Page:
Every home should have a fire extinguisher with the following characteristics:
- Multipurpose dry chemical
- Type ABC
- Minimum rating of 2A10BC
Fire extinguishers should be readily available where home fires commonly start.
- Do not place in cupboards or store directly beside appliances such as stoves and furnaces
- Mount them close to the exit doors in the kitchen, basement and garage
- Extinguishers must be serviced by a professional at least every 10 years and/or according to manufacturer’s instructions
- Extinguishers also require service after each use
Check your fire extinguishers every month to ensure:
- The pin in place
- The seal is not broken
- The pressure gauge indicates the required pressure
- The discharge nozzle is not obstructed
- Look for the ULC label when purchasing extinguishers at hardware and department stores.
Visit the fire extinguisher website for more information.
Properly operated, fire extinguishers can help stop a small fire before it has a chance to grow out of control.
- Extinguishers are generally rated with ABC or BC rating
- The letter tells you what types of fires it is designed to fight.
Fires are classified as follows:
- Class A: materials that burn such as wood, cloth, paper, rubber or plastic
- Class B: liquids that burn such as gas, oil and grease
- Class C: Electrical equipment
The number before the letters tells you how big a fire it will put out compared to other extinguishers.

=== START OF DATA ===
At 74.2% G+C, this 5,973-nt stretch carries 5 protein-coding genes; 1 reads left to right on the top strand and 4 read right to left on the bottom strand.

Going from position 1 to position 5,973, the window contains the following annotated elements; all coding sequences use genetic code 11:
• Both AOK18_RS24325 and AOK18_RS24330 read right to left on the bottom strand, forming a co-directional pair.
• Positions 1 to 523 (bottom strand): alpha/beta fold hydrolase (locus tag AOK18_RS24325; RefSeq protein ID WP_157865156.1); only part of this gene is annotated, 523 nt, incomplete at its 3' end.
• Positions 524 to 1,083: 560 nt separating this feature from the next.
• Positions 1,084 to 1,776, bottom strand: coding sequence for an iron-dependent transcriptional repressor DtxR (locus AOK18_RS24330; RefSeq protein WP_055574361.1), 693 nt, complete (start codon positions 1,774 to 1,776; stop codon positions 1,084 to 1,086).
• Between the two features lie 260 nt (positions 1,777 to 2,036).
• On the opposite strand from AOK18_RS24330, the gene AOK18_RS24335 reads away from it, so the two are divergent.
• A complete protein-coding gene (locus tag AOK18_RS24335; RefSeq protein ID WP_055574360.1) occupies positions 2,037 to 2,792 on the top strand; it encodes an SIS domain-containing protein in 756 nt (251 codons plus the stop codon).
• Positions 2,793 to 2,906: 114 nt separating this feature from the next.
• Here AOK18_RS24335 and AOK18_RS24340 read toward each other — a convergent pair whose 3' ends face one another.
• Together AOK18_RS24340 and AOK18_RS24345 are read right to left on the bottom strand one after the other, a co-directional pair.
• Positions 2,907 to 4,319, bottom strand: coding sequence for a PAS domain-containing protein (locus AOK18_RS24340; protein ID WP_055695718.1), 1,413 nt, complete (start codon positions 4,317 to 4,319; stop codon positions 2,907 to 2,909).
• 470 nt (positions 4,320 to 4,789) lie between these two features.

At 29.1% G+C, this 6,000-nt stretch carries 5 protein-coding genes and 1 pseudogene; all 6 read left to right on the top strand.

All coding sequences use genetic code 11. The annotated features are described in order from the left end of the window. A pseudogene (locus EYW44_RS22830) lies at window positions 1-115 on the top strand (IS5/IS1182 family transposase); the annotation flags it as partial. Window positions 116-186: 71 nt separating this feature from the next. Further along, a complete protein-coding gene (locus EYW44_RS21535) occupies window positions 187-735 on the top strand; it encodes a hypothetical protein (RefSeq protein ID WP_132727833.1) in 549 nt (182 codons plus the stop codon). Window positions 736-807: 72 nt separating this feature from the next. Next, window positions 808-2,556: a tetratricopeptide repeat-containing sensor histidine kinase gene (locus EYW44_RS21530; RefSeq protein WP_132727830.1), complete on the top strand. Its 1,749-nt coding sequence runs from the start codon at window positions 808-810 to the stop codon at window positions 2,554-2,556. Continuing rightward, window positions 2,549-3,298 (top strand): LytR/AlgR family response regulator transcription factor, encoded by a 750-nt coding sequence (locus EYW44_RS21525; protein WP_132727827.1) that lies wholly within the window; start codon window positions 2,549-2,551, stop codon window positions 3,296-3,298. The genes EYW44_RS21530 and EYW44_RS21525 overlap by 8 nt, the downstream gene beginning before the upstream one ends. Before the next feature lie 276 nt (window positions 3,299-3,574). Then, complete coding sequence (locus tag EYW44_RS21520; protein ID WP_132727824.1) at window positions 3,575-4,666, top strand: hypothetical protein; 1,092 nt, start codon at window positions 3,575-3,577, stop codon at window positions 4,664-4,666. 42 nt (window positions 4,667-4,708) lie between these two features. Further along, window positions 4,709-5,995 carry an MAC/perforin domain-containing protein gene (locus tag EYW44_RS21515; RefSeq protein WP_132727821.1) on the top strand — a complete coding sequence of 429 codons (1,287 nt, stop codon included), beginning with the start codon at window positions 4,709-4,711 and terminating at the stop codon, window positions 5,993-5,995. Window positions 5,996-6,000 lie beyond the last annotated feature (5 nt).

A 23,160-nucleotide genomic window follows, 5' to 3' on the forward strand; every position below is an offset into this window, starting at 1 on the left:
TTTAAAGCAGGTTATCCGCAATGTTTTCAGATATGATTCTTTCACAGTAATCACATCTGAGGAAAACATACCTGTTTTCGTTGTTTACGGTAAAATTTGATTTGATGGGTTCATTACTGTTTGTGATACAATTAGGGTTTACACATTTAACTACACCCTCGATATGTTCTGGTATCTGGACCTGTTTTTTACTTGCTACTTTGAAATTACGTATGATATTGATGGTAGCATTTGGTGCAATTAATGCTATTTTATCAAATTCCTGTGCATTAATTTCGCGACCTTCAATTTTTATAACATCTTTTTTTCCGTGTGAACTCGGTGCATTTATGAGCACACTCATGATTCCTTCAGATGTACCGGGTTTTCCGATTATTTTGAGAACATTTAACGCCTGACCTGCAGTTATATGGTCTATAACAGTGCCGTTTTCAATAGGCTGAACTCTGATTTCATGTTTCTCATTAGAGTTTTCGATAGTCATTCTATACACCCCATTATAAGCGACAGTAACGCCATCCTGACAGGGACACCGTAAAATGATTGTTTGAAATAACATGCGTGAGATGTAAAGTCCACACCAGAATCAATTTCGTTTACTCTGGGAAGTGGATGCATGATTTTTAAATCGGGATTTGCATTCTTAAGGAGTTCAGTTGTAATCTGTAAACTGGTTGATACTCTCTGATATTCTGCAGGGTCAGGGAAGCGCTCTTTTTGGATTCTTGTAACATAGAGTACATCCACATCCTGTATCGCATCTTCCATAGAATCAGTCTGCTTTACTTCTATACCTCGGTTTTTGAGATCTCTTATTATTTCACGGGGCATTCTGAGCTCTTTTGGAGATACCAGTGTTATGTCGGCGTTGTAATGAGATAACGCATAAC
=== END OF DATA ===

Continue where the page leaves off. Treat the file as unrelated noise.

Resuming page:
- A 1OBC device will put out a larger fire than a 5BC device
- Coast Guard approved extinguishers required for boats are hand portable, either 5BC or 1OBC classification and have a specific marine type-mounting bracket.
- A fire extinguisher you choose must be certified and labelled by the US/CON Coast Guard (for marine use) ULC or UL.
- It is recommended the extinguishers be mounted in a readily accessible position, away from the areas where a fire could likely start, such as the galley or the engine compartment.
There are four basic steps to using a fire extinguisher.
Remember the P.A.S.S. Word
Pull the safety pin by grabbing the ring and twisting.
Aim the hose at the base of the fire.
Squeeze the handle.
Sweep the hose from side to side while discharging
and Be Prepared
Training and practice are the best ways to prepare for emergencies.
- Make certain you know the P.A.S.S. system and understand how to safely use a fire extinguisher before you ever need to.
- Don't force yourself to fight a fire that makes you uncomfortable or puts you at risk.
- Fire extinguishers are small quick fixes. If you are unable to put out the fire with one extinguisher, leave.
- Don't let the fire come between you and your exit. Keep your back to the exit and the fire in front of you.
Visit the Fire Education page to book a Fire Extinguisher training session.
Return to the Fire Safety and Guidelines page.